Old-timers are upstaging the young'uns and it doesn't surprise Justin Langer one bit.
The star performers with the bat in Australia's one-day series against India have all been 30-somethings.
Rohit Sharma, 31, cracked a ton in the series opener.
Shaun Marsh, 35, and Virat Kohli, 30, followed suit in game two.
Then there's 37-year-old MS Dhoni who calmly steered India to victory in Adelaide on Tuesday night with an unbeaten 55 from 54 balls, after his half-century in game one.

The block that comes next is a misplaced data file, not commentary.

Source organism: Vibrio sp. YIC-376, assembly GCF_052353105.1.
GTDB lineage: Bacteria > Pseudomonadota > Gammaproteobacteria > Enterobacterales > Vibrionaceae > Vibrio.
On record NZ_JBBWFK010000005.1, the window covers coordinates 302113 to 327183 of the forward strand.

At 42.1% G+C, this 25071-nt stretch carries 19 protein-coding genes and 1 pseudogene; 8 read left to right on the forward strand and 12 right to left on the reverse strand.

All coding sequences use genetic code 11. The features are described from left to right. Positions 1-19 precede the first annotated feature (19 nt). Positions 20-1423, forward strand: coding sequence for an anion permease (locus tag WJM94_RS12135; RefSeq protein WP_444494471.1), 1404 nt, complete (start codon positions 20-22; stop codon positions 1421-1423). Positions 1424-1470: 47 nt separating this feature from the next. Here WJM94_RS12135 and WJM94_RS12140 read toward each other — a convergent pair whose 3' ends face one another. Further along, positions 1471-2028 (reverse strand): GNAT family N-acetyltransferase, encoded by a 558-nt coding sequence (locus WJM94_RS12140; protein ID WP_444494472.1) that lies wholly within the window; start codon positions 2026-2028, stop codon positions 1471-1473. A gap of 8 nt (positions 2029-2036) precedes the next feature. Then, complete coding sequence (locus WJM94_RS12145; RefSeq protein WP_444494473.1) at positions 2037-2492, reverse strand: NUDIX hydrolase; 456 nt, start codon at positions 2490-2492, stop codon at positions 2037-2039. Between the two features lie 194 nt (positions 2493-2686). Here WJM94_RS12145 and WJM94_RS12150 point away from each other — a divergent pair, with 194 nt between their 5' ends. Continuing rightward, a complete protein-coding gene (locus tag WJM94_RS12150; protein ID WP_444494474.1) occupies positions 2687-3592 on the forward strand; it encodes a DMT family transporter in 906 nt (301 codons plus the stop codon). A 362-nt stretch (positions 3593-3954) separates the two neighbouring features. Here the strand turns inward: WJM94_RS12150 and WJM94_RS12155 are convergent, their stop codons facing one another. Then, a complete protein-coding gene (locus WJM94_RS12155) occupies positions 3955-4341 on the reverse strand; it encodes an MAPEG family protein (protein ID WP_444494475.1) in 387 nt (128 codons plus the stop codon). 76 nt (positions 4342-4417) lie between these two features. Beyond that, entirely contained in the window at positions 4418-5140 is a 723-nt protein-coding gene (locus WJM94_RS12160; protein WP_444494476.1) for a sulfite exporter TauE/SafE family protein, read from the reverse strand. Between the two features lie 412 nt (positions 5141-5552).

Australia coach Langer says such performances underline his long-held belief about short-form cricket.
"I have always said ... it's actually an old man's game," Langer said.
"It's not a young man's game because you're under so much pressure and that is where the experienced heads usually prevail.
"We see that a lot actually in white-ball cricket.
"India and England at the moment have got some really senior players who have a real impact on their team.
"It's usually the senior heads who make such an impact on great teams."
Australia's Marsh, on a hot ODI streak with four tons from his past eight games, concurred.
"I don't think age is a barrier," he said.
"The (older) guys are performing well, that's all that matters, making sure you're body is in good nick."
Australian Associated Press